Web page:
"There was no month but May"
What happens when life has doled out more good things than you thought possible, a purpose and a passion you love, a solid group of engaging family/friends – and yet you are unhappy? Not annoyed as when you get stuck at a traffic light. Not disgruntled that your team played poorly and lost. Not frustrated about an unruly hair day. Unhappy. Staring straight in the face everything you would prescribe for joy and yet unaffected.
Depression is not a word I throw about nonchalantly. I fear using it incorrectly, making light of a serious condition with the potential to destroy lives. After a rather hellish week ignoring my own depressive symptoms, it came to mind that discounting my experience as “depression-lite” only grants it more power. Perhaps admitting my inconsistent, defeat-able struggles with depression can bring support to those who grapple daily against a foe beyond their power. I hope so.
My husband often tells me I am one of the most disciplined people he knows. It’s in my nature, and brings me joy to “lounge in structure.” My days are delineated with litanies, not attached to time as having three toddlers skews all attempts of abiding by a clock, but by activity. Mornings prior to waking children are greeted with tea, proverbs, and a bit of reading. Lunch always concludes with potty breaks, hand-washing, naptime book selections, and couch cuddles. Mondays we grocery shop, Tuesdays are library day, Wednesday is my mommy group, and Thursday we host a friend who plays with the kids while I take my weekly run. These structured times free me, enabling me to fully enjoy each moment. But last week, they suffocated me.
I have little knowledge of psychology, but I do know me. Introspection can be a curse, yet it is well informed. And I am surrounded by people unafraid to be frank with me. These gifts, wise words of love to inform me about me, are powerful in the storm of depression. I can recognize the spiral as I am twirling downward. I see the walls as they begin to press in upon me. Even so, the fear and dread vaporize all the oxygen available and I hyperventilate in view of the beautiful, rich, full life I am blessed to lead. Knowledge is often useless in those times. Granting myself special things: favorite chocolate, a glass of wine, a walk alone — backfires. What would, under normal circumstances, bring great satisfaction fails to scratch the surface and I sink deeper.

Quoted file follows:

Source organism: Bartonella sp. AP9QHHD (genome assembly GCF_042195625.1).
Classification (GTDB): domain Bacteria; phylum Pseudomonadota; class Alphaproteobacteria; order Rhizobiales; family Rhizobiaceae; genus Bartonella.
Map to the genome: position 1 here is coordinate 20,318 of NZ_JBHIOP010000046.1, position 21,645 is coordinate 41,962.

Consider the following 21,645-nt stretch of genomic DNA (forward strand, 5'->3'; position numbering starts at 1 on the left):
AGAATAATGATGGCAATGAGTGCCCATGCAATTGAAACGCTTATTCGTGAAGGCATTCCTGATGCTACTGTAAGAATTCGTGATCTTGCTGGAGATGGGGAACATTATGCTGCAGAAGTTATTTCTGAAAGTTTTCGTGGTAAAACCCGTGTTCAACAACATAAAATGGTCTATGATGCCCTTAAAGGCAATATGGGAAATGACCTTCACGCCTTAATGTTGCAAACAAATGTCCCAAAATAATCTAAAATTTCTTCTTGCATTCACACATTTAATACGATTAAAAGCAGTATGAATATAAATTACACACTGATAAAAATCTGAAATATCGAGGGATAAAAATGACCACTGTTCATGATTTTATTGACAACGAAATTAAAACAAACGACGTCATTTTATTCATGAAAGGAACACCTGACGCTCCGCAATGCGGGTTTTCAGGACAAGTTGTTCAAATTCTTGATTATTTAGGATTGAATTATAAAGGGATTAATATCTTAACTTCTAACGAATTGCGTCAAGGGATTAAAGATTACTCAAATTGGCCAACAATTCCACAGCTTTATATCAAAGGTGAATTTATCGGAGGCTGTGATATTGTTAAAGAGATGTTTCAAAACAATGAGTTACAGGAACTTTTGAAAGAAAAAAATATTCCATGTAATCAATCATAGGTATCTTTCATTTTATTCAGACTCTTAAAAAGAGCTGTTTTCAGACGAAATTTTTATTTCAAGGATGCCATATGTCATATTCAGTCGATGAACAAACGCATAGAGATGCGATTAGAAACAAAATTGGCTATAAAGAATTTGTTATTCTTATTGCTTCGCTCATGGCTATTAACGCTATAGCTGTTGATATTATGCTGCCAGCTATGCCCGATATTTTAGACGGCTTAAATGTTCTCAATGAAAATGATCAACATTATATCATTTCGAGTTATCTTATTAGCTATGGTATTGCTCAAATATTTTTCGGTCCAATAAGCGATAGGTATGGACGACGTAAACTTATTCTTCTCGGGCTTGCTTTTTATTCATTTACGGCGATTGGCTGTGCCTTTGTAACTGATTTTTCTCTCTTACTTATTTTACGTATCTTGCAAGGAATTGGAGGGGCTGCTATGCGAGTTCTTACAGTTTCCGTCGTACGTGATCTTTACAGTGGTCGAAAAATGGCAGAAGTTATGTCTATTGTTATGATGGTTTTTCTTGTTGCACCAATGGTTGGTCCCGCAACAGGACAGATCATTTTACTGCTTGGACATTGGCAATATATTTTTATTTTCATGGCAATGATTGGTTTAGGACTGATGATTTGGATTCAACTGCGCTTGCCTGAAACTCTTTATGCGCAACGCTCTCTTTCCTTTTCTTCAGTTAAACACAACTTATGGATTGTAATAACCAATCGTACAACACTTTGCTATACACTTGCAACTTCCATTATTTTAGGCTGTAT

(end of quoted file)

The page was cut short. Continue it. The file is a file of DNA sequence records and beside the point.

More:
Can I mention again, what I experience in my fight with depression is a mere skirmish in light of the battle others fight? So far, 2016 has held one week like this for me. It came in conjunction with some physical pain (primarily migraine related), and emotional pain for a friend experiencing trouble. My daily routines showcased my struggle and salvation. By the power of God through prayer (both my own and the intercession of friends) I walked through that week back into a life relatively free from depression’s grasp. My years of engaging depression have taught me how I can best deal with it, by continuing in the litany that is my joy and sharing the pain with a select few who can pray for me. No one combats depression the same way.
May those warriors in the midst of strife hear these words; Christ can overcome, and He longs to do so in your life – let Him. Seek help, accept medication, pray and fast. Know yourself, and know the Lord. If you are like me develop litanies — prayers/rituals to remind you of truth, even the very ordinary truth that each ordinary day is a blessing and every ordinary moment an opportunity to give glory to God. Peace be unto you.
"There was no month but May" is a line from George Herbert's poem Affliction. (I); I commend it to you.